Fisker has confirmed that deliveries of Ocean EVs will begin in the spring and that it is on track to produce over 40,000 by 2023

Monday, electric vehicle startup Fisker said that it spent less money in 2022 than it had anticipated, that it was still on track to start shipping its Ocean SUV this spring, and that it would still produce over 40,000 vehicles in 2023.

On Monday, Fisker’s stock closed up more than 30%.

According to Fisker, Magna International’s contract manufacturing facility in Austria has produced 56 Oceans thus far. As the two companies refine the manufacturing process, test additional features, and work through regulatory approval processes in the United States, Canada, and Europe, fifteen of those were completed prior to the end of the year and are currently being used for testing by Fisker and Magna.

The report comes less than a week after the production and delivery results of EV startups Lucid and Nikola disappointed.

In the past, Fisker stated that the Ocean’s top trims would have a range of about 350 miles. However, CEO Henrik Fisker stated on Monday that early testing has revealed that the Ocean has more range than anticipated.

He stated, “These results reinforce our expectation that, at the time of launch, the Fisker Ocean will have the longest range of any SUV/Crossover priced below $70,000.”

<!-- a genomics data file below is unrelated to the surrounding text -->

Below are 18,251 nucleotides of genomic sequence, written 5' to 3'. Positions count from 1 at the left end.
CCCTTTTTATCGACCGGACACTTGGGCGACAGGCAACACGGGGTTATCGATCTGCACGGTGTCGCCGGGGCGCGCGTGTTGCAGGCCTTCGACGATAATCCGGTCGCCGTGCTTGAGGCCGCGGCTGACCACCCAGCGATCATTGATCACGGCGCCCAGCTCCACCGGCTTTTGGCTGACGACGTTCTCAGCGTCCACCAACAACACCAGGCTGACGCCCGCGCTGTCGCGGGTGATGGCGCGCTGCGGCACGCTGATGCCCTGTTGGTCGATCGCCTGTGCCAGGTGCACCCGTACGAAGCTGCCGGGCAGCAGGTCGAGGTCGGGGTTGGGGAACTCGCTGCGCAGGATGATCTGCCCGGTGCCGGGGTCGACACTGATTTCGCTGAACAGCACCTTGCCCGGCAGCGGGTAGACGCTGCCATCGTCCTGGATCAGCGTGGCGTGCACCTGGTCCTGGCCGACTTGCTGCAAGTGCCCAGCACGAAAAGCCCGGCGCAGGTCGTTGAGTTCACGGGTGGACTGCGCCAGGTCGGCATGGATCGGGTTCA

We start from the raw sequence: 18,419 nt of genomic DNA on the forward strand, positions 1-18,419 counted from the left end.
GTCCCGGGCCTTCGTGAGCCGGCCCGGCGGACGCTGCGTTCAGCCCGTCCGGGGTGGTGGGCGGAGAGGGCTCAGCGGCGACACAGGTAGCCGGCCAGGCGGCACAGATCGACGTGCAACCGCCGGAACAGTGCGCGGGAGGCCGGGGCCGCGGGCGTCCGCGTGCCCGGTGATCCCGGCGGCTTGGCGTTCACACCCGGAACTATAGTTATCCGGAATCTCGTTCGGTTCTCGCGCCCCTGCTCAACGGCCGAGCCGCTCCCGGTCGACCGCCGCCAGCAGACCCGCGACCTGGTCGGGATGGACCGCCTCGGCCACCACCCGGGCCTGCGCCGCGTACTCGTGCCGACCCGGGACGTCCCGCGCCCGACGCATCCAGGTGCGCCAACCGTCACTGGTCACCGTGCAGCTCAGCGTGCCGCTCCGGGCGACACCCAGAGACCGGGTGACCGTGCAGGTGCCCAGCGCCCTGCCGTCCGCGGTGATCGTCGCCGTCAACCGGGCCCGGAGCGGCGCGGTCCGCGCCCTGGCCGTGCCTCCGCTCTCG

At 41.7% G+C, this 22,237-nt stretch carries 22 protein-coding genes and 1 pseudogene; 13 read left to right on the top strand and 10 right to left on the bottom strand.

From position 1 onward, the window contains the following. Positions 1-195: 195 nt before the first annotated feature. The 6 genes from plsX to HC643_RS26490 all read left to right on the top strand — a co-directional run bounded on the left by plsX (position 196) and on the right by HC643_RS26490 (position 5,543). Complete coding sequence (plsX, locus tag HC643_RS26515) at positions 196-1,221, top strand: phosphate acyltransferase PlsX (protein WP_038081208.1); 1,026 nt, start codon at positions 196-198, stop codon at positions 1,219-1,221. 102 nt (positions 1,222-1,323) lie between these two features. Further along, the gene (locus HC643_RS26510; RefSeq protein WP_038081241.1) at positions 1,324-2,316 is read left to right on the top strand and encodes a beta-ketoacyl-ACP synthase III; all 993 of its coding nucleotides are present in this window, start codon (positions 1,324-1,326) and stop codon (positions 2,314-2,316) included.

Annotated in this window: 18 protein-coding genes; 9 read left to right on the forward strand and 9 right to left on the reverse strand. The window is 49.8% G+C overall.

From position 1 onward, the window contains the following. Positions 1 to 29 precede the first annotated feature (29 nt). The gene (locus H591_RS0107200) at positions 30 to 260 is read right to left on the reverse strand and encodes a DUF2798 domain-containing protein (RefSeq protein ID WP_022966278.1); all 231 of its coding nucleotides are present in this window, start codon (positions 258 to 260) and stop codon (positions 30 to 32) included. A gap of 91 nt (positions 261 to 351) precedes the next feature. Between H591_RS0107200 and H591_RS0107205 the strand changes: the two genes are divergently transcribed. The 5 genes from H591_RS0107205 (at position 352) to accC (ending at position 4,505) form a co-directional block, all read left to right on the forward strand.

The Ocean starts at $37,499 and has about 250 miles of range in the base trim; Versions with a longer range start around $50,000.

In the second quarter, Fisker anticipates ramping up production and beginning deliveries, as well as finishing the testing necessary for regulatory approval of the Ocean. “provided the supply chain delivers per our forecast and we receive [regulatory approval] in a timely manner,” the company reiterated its previous production guidance of “up to” 42,400 vehicles in 2023.

As of February 24, Fisker had “approximately 65,000” Ocean reservations, up slightly from “over 62,000” in its earnings report for the third quarter at the beginning of November. The Ocean will not be eligible for the new EV incentives offered by the US government because it will be constructed in Austria.

In 2022, Fisker spent $702 million, slightly less than its guidance range of $715 million to $790 million. At the end of the year, the company still had $736.5 million in cash, including $57 million from its ongoing at-the-market share offering in the fourth quarter of 2022. In 2023, it anticipates spending between $535 million and $610 million.

Fisker said that it may also have positive earnings before interest, tax, depreciation, and amortization, or EBITDA, for the entire year. It is aiming for a positive gross profit margin of between 8% and 12% for the year.

On a revenue of approximately $306,000, Fisker’s fourth-quarter net loss was $170.1 million, or 54 cents per share. Both were underestimating: Refinitiv surveyed Wall Street analysts and predicted a loss of 42 cents per share on $2.5 million in revenue.

Additionally, Fisker stated that work on its upcoming second model, the Pear, a smaller, more affordable electric vehicle, had progressed, and that it was still on schedule to begin production next year.

The number of reservations for the Pear has increased from “over 5,000” at the beginning of November to “over 5,600.” Foxconn Technology Group will begin producing the Pear in 2024 in the former Lordstown Motors factory in Ohio, with prices anticipated to start at $29,900.

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